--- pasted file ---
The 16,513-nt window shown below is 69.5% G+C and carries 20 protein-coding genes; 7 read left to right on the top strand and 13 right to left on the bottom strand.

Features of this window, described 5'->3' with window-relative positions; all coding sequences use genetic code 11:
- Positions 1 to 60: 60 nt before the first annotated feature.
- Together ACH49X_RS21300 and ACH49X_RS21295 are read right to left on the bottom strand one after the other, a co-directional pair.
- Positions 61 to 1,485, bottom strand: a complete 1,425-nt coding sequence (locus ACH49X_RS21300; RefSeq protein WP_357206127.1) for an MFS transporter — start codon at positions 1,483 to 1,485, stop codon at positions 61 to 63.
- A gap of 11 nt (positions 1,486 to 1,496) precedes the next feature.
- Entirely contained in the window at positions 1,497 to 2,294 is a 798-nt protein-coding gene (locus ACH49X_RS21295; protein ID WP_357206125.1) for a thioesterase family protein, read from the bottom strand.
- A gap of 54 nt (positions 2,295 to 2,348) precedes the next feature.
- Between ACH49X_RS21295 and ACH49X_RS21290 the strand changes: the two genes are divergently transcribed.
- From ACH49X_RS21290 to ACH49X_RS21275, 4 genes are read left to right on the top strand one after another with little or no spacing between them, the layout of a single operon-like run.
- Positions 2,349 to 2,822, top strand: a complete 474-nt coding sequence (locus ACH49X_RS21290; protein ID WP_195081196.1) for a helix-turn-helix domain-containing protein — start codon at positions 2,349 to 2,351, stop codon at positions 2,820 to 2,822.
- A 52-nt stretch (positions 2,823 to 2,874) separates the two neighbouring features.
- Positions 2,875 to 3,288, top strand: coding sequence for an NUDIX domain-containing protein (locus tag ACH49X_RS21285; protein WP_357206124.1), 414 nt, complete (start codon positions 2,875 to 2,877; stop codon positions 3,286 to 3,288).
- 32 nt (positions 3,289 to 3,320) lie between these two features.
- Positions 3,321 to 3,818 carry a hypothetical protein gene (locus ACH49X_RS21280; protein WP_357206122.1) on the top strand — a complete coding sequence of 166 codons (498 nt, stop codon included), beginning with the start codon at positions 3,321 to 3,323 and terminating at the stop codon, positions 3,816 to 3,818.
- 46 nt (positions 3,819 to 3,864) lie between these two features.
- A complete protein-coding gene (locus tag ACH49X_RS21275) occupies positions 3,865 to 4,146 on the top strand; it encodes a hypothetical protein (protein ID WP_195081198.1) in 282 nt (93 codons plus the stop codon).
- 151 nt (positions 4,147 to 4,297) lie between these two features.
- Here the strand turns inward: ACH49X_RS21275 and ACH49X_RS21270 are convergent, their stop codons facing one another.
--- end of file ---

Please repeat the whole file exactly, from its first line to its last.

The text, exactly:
The 16,513-nt window shown below is 69.5% G+C and carries 20 protein-coding genes; 7 read left to right on the top strand and 13 right to left on the bottom strand.

Features of this window, described 5'->3' with window-relative positions; all coding sequences use genetic code 11:
- Positions 1 to 60: 60 nt before the first annotated feature.
- Together ACH49X_RS21300 and ACH49X_RS21295 are read right to left on the bottom strand one after the other, a co-directional pair.
- Positions 61 to 1,485, bottom strand: a complete 1,425-nt coding sequence (locus ACH49X_RS21300; RefSeq protein WP_357206127.1) for an MFS transporter — start codon at positions 1,483 to 1,485, stop codon at positions 61 to 63.
- A gap of 11 nt (positions 1,486 to 1,496) precedes the next feature.
- Entirely contained in the window at positions 1,497 to 2,294 is a 798-nt protein-coding gene (locus ACH49X_RS21295; protein ID WP_357206125.1) for a thioesterase family protein, read from the bottom strand.
- A gap of 54 nt (positions 2,295 to 2,348) precedes the next feature.
- Between ACH49X_RS21295 and ACH49X_RS21290 the strand changes: the two genes are divergently transcribed.
- From ACH49X_RS21290 to ACH49X_RS21275, 4 genes are read left to right on the top strand one after another with little or no spacing between them, the layout of a single operon-like run.
- Positions 2,349 to 2,822, top strand: a complete 474-nt coding sequence (locus ACH49X_RS21290; protein ID WP_195081196.1) for a helix-turn-helix domain-containing protein — start codon at positions 2,349 to 2,351, stop codon at positions 2,820 to 2,822.
- A 52-nt stretch (positions 2,823 to 2,874) separates the two neighbouring features.
- Positions 2,875 to 3,288, top strand: coding sequence for an NUDIX domain-containing protein (locus tag ACH49X_RS21285; protein WP_357206124.1), 414 nt, complete (start codon positions 2,875 to 2,877; stop codon positions 3,286 to 3,288).
- 32 nt (positions 3,289 to 3,320) lie between these two features.
- Positions 3,321 to 3,818 carry a hypothetical protein gene (locus ACH49X_RS21280; protein WP_357206122.1) on the top strand — a complete coding sequence of 166 codons (498 nt, stop codon included), beginning with the start codon at positions 3,321 to 3,323 and terminating at the stop codon, positions 3,816 to 3,818.
- 46 nt (positions 3,819 to 3,864) lie between these two features.
- A complete protein-coding gene (locus tag ACH49X_RS21275) occupies positions 3,865 to 4,146 on the top strand; it encodes a hypothetical protein (protein ID WP_195081198.1) in 282 nt (93 codons plus the stop codon).
- 151 nt (positions 4,147 to 4,297) lie between these two features.
- Here the strand turns inward: ACH49X_RS21275 and ACH49X_RS21270 are convergent, their stop codons facing one another.